Retter hebt Kind auf Rettungsboot

[Chronology] Not letting anyone drown – 6 years of SOS MEDITERRANEE

On our 6th anniversary of SOS MEDITERRANEE´s founding on 9 May 2015 – Europe Day – we take a look back.

While European states outsource responsibility for sea rescue, ignoring their humanitarian values, civilian rescue organisations like SOS MEDITERRANEE work tirelessly to prevent people from dying in the Mediterranean.

In our chronology, we trace important political developments, the effects for people on the run and our commitment for rescue at sea.

October 2013: Italy engages in search and rescue

On 3rd of October 2013 and 11th of October 2013, 652 people drown as two boats carrying refugees sink off the coast of Lampedusa.

The pictures of hundreds of coffins sent shockwaves across Europe. As a result, Italy launches the operation “Mare Nostrum” (“our Sea”). Two weeks later the first marine and coastguard boats are deployed.

Quote from Pro Asyl
31.10.2014: Border protection instead of search and rescue

“Mare Nostrum” is terminated on 31st of October 2014. In one year, the operation rescues 150,000 people from distress at sea. However, the EU refuses to support Italy. So “Mare Nostrum” is replaced by the EU operation, “Triton”, carried out by the EU border agency Frontex. It primarily focus on securing the EU’s external borders along the Mediterranean by patrolling close to the coast.

09.05.2015: Founding of SOS MEDITERRANEE in Berlin, Germany

After more and more deaths in the Mediterranean, merchant ship captain Klaus Vogel founds SOS MEDITERRANEE Deutschland e.V., together with civil society members in Berlin. On 9th May, Europe Day, Vogel and French Expert for humanitarian assistance, Sophie Beau, bring the European network of SOS MEDITERRANEE to life.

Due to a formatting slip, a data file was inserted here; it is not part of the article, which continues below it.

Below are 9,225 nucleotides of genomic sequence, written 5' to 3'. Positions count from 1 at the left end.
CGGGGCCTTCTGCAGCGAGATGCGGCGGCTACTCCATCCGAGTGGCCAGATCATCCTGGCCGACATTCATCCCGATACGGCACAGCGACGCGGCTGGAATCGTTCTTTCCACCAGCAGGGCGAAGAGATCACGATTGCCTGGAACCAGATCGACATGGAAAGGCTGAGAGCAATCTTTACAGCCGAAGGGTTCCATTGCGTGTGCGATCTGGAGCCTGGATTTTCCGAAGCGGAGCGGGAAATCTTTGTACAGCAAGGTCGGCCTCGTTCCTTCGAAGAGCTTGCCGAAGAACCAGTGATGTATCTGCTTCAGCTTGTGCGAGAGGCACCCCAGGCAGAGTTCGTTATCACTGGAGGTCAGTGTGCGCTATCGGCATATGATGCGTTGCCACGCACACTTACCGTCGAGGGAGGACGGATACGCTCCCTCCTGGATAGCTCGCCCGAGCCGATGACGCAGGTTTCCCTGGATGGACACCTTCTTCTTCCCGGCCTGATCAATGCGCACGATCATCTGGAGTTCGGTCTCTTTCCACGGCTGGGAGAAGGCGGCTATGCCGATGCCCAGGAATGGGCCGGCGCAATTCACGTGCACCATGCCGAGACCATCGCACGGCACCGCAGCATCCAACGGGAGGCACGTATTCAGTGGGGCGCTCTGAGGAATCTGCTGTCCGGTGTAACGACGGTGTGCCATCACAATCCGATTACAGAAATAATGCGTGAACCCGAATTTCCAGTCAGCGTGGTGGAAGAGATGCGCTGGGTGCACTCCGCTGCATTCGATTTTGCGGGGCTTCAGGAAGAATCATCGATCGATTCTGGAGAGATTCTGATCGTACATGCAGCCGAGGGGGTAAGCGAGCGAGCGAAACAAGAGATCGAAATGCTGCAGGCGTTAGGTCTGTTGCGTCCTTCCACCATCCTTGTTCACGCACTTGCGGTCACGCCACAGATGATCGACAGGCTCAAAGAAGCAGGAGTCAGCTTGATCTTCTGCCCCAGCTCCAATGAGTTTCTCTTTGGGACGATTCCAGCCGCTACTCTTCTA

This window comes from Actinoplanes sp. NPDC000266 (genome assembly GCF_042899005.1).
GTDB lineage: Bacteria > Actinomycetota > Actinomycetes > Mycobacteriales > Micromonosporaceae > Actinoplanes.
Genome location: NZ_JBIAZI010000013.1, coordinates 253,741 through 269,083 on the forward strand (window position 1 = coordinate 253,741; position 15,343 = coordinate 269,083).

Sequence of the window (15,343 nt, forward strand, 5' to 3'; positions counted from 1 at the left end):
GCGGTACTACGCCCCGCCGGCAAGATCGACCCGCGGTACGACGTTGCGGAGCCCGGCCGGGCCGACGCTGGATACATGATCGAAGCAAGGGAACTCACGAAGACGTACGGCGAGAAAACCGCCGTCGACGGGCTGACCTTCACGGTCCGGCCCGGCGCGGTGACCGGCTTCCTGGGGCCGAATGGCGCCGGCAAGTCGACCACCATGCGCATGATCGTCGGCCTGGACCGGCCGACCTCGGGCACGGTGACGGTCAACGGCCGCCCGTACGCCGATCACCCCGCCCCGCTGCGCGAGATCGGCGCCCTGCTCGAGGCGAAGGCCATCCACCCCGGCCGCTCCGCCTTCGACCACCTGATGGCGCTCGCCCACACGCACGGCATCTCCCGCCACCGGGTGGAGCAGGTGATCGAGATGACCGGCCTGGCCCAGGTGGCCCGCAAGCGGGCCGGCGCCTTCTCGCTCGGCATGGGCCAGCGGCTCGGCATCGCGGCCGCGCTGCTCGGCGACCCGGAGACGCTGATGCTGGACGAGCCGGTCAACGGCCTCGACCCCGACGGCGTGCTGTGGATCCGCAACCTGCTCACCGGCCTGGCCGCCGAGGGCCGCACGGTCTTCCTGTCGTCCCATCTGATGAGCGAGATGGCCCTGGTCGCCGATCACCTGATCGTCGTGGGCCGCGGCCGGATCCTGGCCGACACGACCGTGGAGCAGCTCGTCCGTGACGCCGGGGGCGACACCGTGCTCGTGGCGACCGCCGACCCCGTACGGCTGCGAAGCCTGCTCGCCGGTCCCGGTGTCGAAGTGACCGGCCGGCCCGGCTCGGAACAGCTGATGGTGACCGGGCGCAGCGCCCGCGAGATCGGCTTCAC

In June 2015, the French association is founded, followed by the Italian association in 2016, and the Swiss association in 2017.

26.10.2015: No European search and rescue operation

On 26th of October 2015, the European Union launches the anti-smuggling operation EUNAVFOR MED also known as “Sophia”, in the Central Mediterranean. In contrast to the Italian search and rescue program “Mare Nostrum” its operational area is significantly smaller and its primary aim is to target smugglers. From June 2016 onwards, its mandate is extended to include the UN arms embargo off the Libyan coast and the training of the Libyan Coastguard and Navy.

Rettungsschiff Aquarius
Autumn 2015: European civil society fundraises for a ship

Numerous donations from European citizens enable SOS MEDITERRANEE to charter a former supply vessel and to equip it for its mission in the Central Mediterranean. The Aquarius is big enough to shelter refugees, can be used year-round and offers room for primary medical care. First, the organization Doctors of the World assumes the medical duties on board, which are then taken over by Médecins Sans Frontières from May 2016 till July 2020.

Mann, der beim ersten Rettungseinsatz mit der Aquarius sicher an Bord gebracht wurde
07.03.2016: First rescue operation

On 7th of March 2016, the Aquarius sailes from Sassnitz (Rügen) via Bremerhaven, Marseille and Lampedusa to its first mission in the Central Mediterranean. On the morning of 7th of March 2016, the team of SOS MEDITERRANEE rescues 74 people from a defect dinghy off the coast of Libya. In its first year of operation, the teams of SOS MEDITERANEE brings 11,096 people to safety.

Teams der Aquarius gedenken der 22 Menschen, die während eines Einsatzes nur noch tot geborgen werden konnten
2016 - Mediterranean remains deadly route

Under coordination of the competent authority of the Italian Maritime Rescue Coordination Centre Rome, ships of Operations Triton and Sophia, merchant vessels, the Italian Navy and Coast Guard as well as civilian rescue vessels come to the aid of a total of 169,144 people in distress at sea. 11,264 of these people are brought on board the Aquarius and to a place of safety afterwards.

At the same time, the escape route across the central Mediterranean remains deadly: 5,083 people die or are considered missing. The security situation in the central Mediterranean is worsening, too: in August, the rescue ship Bourbon Argos operated by Médecins Sans Frontières is fired upon from a Libyan speedboat; in October, an armed attack on a refugee boat takes place during a mission of Sea-Watch – the attackers’ boat is assigned to the Libyan coast guard.

Nachdem die libysche Küstenwache während eines Rettungseinsatzes Warnschüsse abgibt, springen Menschen ins Wasser und versuchen schwimmend die Aquarius zu erreichen
03.02.2017: Establishment of the Libyan Coastguard by the EU